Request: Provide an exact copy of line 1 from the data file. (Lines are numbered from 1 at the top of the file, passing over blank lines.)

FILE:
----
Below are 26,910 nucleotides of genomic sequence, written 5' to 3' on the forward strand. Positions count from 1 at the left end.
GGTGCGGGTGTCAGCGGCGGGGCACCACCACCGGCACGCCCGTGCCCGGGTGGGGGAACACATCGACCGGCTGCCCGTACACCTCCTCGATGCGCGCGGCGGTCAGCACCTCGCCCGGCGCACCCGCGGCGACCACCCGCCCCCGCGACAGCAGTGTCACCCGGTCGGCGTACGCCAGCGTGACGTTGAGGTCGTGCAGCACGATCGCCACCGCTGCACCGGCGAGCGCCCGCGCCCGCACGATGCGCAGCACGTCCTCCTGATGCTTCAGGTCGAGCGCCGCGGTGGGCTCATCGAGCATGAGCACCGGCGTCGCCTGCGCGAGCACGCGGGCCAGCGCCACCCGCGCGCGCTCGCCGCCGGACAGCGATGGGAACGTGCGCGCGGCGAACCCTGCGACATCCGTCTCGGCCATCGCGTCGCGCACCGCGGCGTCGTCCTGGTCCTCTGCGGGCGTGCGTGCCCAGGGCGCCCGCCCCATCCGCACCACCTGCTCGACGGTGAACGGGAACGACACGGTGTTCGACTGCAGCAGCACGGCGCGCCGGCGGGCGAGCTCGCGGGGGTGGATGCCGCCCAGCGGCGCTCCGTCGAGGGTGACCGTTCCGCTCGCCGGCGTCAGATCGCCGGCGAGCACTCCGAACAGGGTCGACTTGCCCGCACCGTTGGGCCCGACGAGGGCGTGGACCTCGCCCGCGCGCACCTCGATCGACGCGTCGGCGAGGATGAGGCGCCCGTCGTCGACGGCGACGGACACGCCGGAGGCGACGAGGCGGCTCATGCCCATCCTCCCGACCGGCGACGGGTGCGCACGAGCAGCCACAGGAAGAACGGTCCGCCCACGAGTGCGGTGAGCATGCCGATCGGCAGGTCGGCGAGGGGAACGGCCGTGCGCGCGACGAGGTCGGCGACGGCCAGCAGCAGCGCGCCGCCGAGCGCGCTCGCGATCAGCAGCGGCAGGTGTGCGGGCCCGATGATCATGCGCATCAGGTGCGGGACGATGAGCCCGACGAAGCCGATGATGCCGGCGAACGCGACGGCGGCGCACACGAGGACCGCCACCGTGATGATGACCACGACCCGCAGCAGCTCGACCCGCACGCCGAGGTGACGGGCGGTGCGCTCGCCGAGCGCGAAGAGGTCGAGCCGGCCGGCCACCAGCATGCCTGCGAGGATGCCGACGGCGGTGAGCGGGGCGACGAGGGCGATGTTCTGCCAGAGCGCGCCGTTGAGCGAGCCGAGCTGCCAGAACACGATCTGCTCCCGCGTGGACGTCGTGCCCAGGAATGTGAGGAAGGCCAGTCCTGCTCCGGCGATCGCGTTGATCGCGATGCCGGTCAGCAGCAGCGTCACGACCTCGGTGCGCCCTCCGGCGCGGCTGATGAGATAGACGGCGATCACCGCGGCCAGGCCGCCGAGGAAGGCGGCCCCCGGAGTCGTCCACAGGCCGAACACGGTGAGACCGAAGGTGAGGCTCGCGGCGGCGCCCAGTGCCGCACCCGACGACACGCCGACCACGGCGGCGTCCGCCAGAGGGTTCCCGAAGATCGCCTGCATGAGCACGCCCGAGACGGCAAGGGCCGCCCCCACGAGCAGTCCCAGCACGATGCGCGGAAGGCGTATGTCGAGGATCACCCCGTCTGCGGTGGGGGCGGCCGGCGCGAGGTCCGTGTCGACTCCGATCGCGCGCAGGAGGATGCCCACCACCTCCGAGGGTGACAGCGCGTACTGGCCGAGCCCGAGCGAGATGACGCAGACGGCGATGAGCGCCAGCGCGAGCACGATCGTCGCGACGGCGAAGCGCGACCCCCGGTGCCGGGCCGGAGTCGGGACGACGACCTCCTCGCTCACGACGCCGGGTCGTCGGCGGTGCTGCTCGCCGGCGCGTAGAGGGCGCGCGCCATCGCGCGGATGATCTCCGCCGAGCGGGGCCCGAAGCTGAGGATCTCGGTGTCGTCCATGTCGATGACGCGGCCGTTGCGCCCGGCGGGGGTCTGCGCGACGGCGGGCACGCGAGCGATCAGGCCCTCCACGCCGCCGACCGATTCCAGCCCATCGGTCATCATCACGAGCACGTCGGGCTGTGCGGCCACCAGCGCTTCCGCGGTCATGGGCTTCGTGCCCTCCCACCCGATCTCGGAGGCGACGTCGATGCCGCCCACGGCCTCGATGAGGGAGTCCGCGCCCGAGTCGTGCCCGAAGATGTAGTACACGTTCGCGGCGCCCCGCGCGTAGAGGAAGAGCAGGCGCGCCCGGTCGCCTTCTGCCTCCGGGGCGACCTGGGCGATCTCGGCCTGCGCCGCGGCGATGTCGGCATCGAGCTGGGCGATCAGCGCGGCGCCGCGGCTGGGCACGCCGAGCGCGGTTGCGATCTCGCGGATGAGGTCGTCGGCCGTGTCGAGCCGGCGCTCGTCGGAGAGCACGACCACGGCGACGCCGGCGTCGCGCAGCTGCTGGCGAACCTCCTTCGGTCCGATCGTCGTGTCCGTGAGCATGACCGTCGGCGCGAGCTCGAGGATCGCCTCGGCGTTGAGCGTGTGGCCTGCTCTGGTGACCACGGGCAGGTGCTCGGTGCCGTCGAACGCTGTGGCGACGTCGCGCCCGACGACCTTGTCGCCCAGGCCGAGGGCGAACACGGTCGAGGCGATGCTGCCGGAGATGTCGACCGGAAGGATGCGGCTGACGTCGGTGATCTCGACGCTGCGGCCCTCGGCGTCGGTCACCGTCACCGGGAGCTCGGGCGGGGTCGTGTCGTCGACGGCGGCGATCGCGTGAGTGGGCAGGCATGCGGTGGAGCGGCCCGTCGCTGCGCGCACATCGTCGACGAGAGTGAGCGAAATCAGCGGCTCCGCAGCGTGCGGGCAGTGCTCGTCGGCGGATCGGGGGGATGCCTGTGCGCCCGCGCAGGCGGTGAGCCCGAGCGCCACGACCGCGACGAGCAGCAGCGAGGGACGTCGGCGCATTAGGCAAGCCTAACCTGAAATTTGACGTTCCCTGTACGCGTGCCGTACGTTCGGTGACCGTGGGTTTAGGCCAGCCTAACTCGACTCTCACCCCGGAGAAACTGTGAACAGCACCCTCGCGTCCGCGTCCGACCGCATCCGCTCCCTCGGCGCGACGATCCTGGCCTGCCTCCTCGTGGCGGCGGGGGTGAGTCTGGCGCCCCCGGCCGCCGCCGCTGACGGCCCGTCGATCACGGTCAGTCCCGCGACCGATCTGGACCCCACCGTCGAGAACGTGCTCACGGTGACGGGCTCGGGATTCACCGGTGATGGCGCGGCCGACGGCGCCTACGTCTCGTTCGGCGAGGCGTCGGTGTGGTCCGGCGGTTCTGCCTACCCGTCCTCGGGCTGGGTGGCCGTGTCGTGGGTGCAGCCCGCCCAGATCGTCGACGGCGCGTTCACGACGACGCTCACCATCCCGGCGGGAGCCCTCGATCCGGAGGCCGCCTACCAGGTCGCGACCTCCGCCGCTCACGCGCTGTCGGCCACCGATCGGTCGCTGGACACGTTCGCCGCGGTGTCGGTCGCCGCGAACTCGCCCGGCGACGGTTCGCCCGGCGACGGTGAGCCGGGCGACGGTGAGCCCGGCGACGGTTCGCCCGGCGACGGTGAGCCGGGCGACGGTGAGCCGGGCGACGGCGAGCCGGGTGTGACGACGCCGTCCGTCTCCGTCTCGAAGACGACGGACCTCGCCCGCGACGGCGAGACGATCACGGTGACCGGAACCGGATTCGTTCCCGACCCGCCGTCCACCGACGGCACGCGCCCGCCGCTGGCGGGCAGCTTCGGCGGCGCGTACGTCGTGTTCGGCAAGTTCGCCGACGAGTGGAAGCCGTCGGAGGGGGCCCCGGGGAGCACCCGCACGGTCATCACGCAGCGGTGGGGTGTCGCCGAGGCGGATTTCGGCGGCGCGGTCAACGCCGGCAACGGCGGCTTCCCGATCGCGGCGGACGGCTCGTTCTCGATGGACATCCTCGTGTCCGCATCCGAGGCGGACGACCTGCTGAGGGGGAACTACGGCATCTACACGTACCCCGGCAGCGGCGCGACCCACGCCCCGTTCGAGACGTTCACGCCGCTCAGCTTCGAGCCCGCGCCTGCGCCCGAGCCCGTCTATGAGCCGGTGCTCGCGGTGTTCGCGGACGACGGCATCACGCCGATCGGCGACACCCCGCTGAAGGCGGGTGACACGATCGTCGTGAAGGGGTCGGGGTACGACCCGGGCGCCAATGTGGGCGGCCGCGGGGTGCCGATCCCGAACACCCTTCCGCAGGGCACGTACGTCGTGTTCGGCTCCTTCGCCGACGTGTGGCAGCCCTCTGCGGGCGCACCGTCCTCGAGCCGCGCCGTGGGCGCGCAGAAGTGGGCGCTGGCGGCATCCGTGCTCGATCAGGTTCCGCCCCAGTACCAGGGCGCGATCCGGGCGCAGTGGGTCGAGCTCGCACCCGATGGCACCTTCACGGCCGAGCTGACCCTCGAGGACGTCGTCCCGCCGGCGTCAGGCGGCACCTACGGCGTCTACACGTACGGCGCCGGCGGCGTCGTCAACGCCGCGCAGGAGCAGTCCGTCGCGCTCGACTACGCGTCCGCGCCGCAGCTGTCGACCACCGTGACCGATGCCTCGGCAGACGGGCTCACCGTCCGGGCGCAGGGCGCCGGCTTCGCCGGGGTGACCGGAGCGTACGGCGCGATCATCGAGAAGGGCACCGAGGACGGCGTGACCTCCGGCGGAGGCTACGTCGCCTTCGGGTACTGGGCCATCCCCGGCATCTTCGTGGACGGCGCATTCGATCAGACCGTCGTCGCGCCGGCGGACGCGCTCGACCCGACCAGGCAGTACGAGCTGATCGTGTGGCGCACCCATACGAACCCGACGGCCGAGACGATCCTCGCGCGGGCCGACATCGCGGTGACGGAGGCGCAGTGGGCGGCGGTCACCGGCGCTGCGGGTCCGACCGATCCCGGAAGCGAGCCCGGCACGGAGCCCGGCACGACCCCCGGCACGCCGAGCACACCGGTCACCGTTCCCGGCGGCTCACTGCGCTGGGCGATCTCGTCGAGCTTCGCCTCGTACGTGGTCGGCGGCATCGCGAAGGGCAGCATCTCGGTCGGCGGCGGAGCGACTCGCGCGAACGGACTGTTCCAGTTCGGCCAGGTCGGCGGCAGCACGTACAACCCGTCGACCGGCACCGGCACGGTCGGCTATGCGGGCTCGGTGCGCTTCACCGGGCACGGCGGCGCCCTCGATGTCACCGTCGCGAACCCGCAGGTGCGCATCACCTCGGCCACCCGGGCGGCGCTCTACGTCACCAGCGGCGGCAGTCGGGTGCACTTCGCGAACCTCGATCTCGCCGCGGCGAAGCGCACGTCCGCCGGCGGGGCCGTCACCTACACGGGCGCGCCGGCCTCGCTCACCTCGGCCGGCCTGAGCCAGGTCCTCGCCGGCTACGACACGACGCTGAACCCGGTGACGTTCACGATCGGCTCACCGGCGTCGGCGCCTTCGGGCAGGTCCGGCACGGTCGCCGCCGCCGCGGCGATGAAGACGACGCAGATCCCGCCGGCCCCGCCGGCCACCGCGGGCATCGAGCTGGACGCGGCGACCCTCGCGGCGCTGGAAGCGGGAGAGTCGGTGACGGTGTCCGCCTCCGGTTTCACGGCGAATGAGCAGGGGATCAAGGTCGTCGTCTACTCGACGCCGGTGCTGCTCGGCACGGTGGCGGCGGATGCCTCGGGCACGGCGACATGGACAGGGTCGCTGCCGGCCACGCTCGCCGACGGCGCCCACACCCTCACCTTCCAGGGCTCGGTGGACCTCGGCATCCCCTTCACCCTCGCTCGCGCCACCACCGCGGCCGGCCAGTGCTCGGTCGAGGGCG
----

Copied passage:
Below are 26,910 nucleotides of genomic sequence, written 5' to 3' on the forward strand. Positions count from 1 at the left end.